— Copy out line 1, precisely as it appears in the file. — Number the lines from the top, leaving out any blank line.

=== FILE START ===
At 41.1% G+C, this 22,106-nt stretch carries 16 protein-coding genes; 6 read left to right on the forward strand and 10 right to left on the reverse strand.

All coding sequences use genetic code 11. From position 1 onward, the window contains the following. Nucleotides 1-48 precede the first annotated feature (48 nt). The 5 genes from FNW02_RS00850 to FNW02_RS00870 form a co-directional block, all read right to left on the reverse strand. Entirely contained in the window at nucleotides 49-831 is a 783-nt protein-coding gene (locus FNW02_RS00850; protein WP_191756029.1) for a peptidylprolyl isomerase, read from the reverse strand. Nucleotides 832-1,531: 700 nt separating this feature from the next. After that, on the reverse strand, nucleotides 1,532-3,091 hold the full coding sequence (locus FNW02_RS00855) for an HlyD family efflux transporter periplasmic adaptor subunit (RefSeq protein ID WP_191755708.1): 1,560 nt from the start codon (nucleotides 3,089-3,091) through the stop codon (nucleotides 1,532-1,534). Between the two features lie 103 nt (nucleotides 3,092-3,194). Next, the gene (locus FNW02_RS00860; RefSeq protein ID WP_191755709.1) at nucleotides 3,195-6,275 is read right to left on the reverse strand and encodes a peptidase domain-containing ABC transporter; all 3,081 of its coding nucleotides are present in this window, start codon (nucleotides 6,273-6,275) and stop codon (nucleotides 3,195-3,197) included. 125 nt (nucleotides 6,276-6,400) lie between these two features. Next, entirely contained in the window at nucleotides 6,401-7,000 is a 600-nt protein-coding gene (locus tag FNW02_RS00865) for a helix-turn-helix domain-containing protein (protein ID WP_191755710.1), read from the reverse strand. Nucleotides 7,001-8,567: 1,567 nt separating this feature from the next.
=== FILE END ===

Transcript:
At 41.1% G+C, this 22,106-nt stretch carries 16 protein-coding genes; 6 read left to right on the forward strand and 10 right to left on the reverse strand.